What does it take to catch a big trout?

What does it take to catch a big trout?

For many years, I believed that it takes nothing special to catch a big trout. I argued with friends about this over beers, during baseball games, on drives to the river and through text messages at 1:00 am. My contention was always that big trout don’t require anything extraordinary to seal the deal. They need a quality drift, a good presentation, and if they are hungry they will eat it. I frequently pushed back against the notion that big wild trout were caught only with exceptional skill.

So for all who’ve heard me make this argument, I’d like to offer this revision: I still believe that large trout don’t need more than a good presentation. But what is GOOD may actually be pretty special. Meaning, it’s rare to find the skill level necessary to consistently get good drifts and put them over trout (large or small).

Here’s more . . .

Angler Types in Profile: The Gear Guy

Angler Types in Profile: The Gear Guy

I think every angler has some gear obsession. It’s part of us. Because fishing is the kind of activity that requires a lot of stuff. Big things and small. Clothing and boots, packs and boxes, lines and tools — and all the stuff that non-fishers never imagine when they think of a fishing pole. So it’s understandable that we pack our gear bags with stuff we know we need and then add in everything we think we might need. Time on the water is limited, and we want to feel prepared.

But nothing signals rookie more than a clean fisherman.

A Comprehensive List of Fishermen’s Excuses

A Comprehensive List of Fishermen’s Excuses

Fishermen are full of excuses for failure — because we get a lot of practice at not catching fish. Mostly, Troutbitten is here to share better ways to catch trout, but here’s a big list of explanations for when you don’t. Why’d you take the skunk? This list of reasons will help explain it all away.

These excuses can roughly be grouped into three classes:

Conditions — where you blame the weather or the water.
Fish’s Fault — where you blame the fish for not eating your flies.
I Wasn’t Really Trying — these excuses are centered around the inference that if you really wanted to, you could have caught more trout . . .

What do you think?

Be part of the Troutbitten community of ideas.
Be helpful. And be nice.


  1. Great read. This is exactly how I view a day on the river. I still consider myself a novice, after many years of fly fishing. I’m always trying something new and trying to improve on the basics. I will always find enjoyment, regardless of the fish count. I’m still hunting the trophy and the next PB.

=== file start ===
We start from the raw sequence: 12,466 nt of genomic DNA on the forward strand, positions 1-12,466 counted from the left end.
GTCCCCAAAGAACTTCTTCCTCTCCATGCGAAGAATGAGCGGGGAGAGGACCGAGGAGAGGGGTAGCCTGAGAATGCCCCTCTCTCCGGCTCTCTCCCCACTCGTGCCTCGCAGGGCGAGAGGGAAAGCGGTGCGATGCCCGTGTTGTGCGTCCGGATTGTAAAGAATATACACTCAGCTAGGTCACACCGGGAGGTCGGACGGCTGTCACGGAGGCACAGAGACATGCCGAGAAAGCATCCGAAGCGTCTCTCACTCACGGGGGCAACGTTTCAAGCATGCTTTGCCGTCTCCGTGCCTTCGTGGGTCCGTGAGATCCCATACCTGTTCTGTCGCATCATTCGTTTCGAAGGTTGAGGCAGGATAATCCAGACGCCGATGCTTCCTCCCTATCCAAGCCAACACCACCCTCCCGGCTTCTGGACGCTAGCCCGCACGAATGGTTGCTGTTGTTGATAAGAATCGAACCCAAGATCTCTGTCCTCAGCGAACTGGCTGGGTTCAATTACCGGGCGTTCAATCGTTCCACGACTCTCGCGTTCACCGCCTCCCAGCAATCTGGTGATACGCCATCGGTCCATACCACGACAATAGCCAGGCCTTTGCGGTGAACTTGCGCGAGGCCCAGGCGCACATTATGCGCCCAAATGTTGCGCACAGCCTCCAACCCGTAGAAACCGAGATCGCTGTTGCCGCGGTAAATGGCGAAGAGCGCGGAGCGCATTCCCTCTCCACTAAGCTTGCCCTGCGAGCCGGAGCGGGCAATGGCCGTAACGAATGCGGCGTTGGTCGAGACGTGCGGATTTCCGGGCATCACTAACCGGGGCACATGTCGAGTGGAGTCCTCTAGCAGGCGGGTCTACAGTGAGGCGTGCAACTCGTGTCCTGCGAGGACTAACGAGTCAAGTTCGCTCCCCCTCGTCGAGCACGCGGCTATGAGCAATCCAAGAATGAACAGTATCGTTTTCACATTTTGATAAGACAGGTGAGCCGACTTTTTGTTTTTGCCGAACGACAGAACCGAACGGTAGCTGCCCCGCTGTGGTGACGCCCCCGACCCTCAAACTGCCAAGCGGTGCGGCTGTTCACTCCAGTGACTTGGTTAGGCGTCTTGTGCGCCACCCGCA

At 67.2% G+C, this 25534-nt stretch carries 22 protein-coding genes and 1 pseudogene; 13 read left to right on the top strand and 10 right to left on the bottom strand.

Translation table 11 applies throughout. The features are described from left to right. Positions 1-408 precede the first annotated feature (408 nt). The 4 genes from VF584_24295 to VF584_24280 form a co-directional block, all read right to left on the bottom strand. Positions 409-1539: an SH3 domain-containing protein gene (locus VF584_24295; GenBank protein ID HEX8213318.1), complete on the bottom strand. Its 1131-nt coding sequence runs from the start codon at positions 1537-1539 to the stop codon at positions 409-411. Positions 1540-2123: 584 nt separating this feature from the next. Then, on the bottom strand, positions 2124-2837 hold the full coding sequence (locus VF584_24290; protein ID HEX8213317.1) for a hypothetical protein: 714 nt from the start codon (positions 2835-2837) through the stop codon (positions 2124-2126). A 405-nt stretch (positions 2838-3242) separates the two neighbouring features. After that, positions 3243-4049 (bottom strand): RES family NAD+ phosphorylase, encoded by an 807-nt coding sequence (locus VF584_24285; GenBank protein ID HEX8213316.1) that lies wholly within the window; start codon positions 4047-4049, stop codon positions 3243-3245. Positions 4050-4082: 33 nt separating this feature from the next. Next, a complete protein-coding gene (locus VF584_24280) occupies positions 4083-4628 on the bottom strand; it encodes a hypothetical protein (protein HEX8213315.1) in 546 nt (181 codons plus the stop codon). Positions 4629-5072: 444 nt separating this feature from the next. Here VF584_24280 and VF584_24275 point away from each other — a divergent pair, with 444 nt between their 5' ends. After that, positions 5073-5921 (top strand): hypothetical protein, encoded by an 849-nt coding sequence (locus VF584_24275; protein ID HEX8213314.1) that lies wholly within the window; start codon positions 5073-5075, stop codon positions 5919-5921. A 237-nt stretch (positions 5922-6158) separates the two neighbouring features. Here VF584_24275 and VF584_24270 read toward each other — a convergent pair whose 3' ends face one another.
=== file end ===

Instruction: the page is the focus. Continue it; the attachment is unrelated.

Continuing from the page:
2. Great stuff as usual Dom! While I definitely love big fish and numbers, I really get satisfaction out of a day where I can land a fish on top, underneath and stripping a streamer.

  3. I love the rhythm and feel of a good cast.

  4. Another good reminder of the importance and satisfaction of doing something well. Trout will come!

  5. Thank you! Namaste :-)!

  6. Thank you Dom,
    I think that is THE lesson of fishing that applies to so many other facets of life. I’m not sure another pursuit can give the same feedback as fishing on an easy day. I constantly see this correlation in business and this article reminds me to “fish hard” especially on tough days or weeks, or years.

    I have been in a business struggle for 4 years now, and my good fishing friend, recently was pushed out of his business. Now we can both continue to use the skills fishing is teaching us to strive for success in all areas of life.

    Another parallel I’ve noticed in business vs. fishing, when the business is succeeding, not many people look to make real improvements. As your article alluded to, when we have great days fishing, we might not be learning the lessons that become seeds of future success. I have truly enjoyed many tough days of fishing and my friends will tell you, that is when I am “fishing hard.” I’m trying to learn and apply that same lesson in life. Thank you for reminding me I already know how to “fish hard.”

    Or maybe, I am just trying to justify the time I put into fishing and the enjoyment I get with my friends and family while pursuing fish?

    Wish us goodluck, as I wish you all “good fishing!”

  7. Great insights. I believe that one of the things that draws myself and others to fly fishing is that there is a challenge and difficulty that you can only overcome with time, and some work at improvement. Or “fishing hard” as you say. So much joy can be found in progress at something that requires practice and work. And of course you covered it—-catching fish is important too! Thanks for another great post.

    • Right on. And fly fishing is another thing in life that has no end to how much you can improve. For me, playing guitar has always been like that — the more I learn, the more I realize how much more I can learn.


  8. Dry fly fishing gives us the ultimate feedback when we cast to rising fish. We know where the fish is and we know that it is feeding and we might even know what its eating. We just need to know if our fly, our wading, our relative position, our cast, our mends, our fly changes, etc. are refined enough to make the fish do what he really, really wants to do. The rewards are greatest when we dupe a very selective/pressured wild brown trout under difficult river conditions. The only fish count that matters is one eat.

  9. Timely article, yesterday was a 1 fish day, on some of the fishiest water I may have ever been on. The scenery and hike was beautiful. By the way, I started working on identifying holds, runs, seams and glides. Little evidence I’m getting better. Sometimes you just have tough days out there. Keep writing, it’s encouraging.


Submit a Comment

Your email address will not be published. Required fields are marked *

Recent Articles

Domenick Swentosky

Central Pennsylvania

Hi. I’m a father of two young boys, a husband, author, fly fishing guide and a musician. I fish for wild brown trout in the cool limestone waters of Central Pennsylvania year round. This is my home, and I love it. Friends. Family. And the river.

Pin It on Pinterest